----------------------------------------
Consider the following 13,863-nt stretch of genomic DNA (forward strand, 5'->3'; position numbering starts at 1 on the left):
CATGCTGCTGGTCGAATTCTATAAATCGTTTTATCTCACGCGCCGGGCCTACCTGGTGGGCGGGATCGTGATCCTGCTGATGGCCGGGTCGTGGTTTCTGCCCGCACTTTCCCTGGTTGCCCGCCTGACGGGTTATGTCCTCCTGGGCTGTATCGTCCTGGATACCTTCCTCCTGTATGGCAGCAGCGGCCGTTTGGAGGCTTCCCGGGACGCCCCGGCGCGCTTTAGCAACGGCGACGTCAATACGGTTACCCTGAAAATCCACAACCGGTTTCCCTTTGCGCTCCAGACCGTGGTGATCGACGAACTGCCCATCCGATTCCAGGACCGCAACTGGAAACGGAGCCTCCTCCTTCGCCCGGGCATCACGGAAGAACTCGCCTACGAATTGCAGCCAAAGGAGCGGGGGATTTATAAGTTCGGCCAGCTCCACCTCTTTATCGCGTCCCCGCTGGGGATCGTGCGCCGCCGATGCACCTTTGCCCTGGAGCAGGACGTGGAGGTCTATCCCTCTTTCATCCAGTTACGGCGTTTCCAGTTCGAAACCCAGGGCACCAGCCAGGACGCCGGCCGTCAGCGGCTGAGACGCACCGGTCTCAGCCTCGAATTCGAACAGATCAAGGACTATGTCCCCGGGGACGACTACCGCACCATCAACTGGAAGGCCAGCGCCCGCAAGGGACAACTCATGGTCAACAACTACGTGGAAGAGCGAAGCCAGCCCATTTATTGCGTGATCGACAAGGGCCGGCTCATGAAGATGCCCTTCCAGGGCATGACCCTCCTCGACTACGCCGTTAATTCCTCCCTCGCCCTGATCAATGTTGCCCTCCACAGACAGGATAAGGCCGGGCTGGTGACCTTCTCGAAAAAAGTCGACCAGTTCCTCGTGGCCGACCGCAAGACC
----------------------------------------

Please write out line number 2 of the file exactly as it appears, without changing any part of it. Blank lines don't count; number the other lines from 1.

CATGCTGCTGGTCGAATTCTATAAATCGTTTTATCTCACGCGCCGGGCCTACCTGGTGGGCGGGATCGTGATCCTGCTGATGGCCGGGTCGTGGTTTCTGCCCGCACTTTCCCTGGTTGCCCGCCTGACGGGTTATGTCCTCCTGGGCTGTATCGTCCTGGATACCTTCCTCCTGTATGGCAGCAGCGGCCGTTTGGAGGCTTCCCGGGACGCCCCGGCGCGCTTTAGCAACGGCGACGTCAATACGGTTACCCTGAAAATCCACAACCGGTTTCCCTTTGCGCTCCAGACCGTGGTGATCGACGAACTGCCCATCCGATTCCAGGACCGCAACTGGAAACGGAGCCTCCTCCTTCGCCCGGGCATCACGGAAGAACTCGCCTACGAATTGCAGCCAAAGGAGCGGGGGATTTATAAGTTCGGCCAGCTCCACCTCTTTATCGCGTCCCCGCTGGGGATCGTGCGCCGCCGATGCACCTTTGCCCTGGAGCAGGACGTGGAGGTCTATCCCTCTTTCATCCAGTTACGGCGTTTCCAGTTCGAAACCCAGGGCACCAGCCAGGACGCCGGCCGTCAGCGGCTGAGACGCACCGGTCTCAGCCTCGAATTCGAACAGATCAAGGACTATGTCCCCGGGGACGACTACCGCACCATCAACTGGAAGGCCAGCGCCCGCAAGGGACAACTCATGGTCAACAACTACGTGGAAGAGCGAAGCCAGCCCATTTATTGCGTGATCGACAAGGGCCGGCTCATGAAGATGCCCTTCCAGGGCATGACCCTCCTCGACTACGCCGTTAATTCCTCCCTCGCCCTGATCAATGTTGCCCTCCACAGACAGGATAAGGCCGGGCTGGTGACCTTCTCGAAAAAAGTCGACCAGTTCCTCGTGGCCGACCGCAAGACC